There’s something intriguing about a “lost town.”
Across America, small towns that were once centers of commerce are no more, long gone and forgotten in the annals of history. In McLeod County, there are several communities that now exist in memory alone. Communities such as Lake Addie, Karns City, Cedar City and Koniska are some of the often-remembered lost towns, yet there are many more. One such town, Sumter, has a particularly interesting story that is worth sharing.
The story of Sumter begins in the 1880s. Across Minnesota, railroad companies were building grades and laying down track. It was a significant time in the state’s history. The railroads meant an ushering in of a new era, a modern era where goods and travelers could move from city to city in a flash, eliminating the need for stagecoaches and freighting rigs. Not every town was fortunate enough to accommodate a railroad, however, and of those that would not have a railroad, many turned into ghost towns.
By 1880 the rail lines had made their way into McLeod County. Glencoe played host to the Hastings and Dakota Line that was built through town, and farther north, in Meeker County, the St. Paul, Minneapolis and Manitoba lines were built through Litchfield, Darwin and Dassel. The community of Hutchinson, however, was left without a line. Rumors that a line from the Twin Cities to Hutchinson or from St. Cloud to Hutchinson persisted, but they were only rumors and provided no relief to the worried residents of the community. Folks were beginning to fear that they would be left behind and that the rail lines would bypass the community that once had such a promising future.
Two Hutchinson men, Charles Goodnow and Warren Ives, feared that the absence of a railroad would eventually be the ruin of the town. The two men purchased 20 acres of land from Jeremiah Nobles in Sumter Township and then met with railroad executives from the Milwaukee Road that ran out of Glencoe. At the meeting, Goodnow and Ives petitioned the Milwaukee to build a depot between Glencoe and Brownton. The petition was granted and the town of Sumter was born.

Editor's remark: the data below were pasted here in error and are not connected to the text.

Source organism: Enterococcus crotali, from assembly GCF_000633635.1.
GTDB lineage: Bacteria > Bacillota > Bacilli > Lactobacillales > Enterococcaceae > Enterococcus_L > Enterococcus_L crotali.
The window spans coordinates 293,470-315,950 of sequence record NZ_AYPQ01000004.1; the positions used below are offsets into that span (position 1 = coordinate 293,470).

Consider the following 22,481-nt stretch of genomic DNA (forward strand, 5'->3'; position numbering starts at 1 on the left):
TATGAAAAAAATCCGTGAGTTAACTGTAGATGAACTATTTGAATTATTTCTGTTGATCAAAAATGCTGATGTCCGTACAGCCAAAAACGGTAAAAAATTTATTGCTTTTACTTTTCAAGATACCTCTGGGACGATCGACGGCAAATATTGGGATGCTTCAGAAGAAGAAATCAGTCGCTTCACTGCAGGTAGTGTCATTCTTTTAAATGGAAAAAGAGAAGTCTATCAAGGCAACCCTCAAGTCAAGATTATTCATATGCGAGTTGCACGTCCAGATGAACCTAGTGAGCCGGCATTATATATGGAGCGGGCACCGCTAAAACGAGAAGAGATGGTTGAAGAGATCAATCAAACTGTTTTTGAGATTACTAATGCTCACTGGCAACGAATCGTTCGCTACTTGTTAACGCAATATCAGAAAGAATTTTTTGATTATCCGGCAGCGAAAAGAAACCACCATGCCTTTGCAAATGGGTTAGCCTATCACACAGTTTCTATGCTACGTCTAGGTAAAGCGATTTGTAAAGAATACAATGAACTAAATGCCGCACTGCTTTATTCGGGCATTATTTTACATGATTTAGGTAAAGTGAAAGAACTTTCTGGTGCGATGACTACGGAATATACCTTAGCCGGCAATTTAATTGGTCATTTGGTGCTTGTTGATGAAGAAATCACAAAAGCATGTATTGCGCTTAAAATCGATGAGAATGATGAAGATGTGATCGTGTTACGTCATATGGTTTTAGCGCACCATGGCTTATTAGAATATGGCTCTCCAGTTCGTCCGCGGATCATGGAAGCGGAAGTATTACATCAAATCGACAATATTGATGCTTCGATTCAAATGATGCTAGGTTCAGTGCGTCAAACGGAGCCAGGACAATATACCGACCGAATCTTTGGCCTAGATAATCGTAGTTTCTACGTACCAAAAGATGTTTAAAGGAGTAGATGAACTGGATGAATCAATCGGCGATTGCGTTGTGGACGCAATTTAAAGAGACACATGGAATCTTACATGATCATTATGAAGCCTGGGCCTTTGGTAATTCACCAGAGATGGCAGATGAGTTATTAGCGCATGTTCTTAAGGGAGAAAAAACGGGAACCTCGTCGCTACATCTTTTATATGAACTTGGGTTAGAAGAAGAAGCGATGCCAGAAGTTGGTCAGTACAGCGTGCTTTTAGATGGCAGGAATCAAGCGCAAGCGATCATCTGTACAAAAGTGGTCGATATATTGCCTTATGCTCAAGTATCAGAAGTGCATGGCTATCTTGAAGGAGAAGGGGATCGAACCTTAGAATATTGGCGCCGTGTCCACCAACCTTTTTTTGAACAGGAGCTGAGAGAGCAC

Sumter would be an agriculturally driven community, and thusly a firm from Hutchinson came in and built an elevator. A year later, a hotel and post office were erected by Charles Barnum, who also served as the town postmaster. That same year, Sumter became home to a lumberyard and a general store.
With Sumter on the rise, rumors began to swirl that another railroad line was to be laid through the town. The rumor spurred the town into growth and a second elevator was built, along with a bank, a livery, a blacksmith, a tavern, a feed mill, a stockyard and a city hall. It would seem that Sumter was officially “on the map."
The future looked bright for Sumter in the 1920s and 1930s. By 1940, however, the demise of Sumter as one of the county’s premier communities could be seen on the horizon.
As with many rural communities of the time, the town lived and died with the railroad that ran through it. By 1940, as highways became improved and automobiles and delivery trucks became more prominent, the use of the railroad as a main mode of transportation began to decline. With the communities of Brownton, Glencoe and Hutchinson being on main travel routes, businesses began to leave Sumter in favor of the busier communities. Within two decades, Sumter was little more than a historical cliff note.
Today, a drive past Sumter reveals little resemblance of what the community once was. A road sign that simply reads “Sumter” is one of the last reminders of the town that once stood nearby.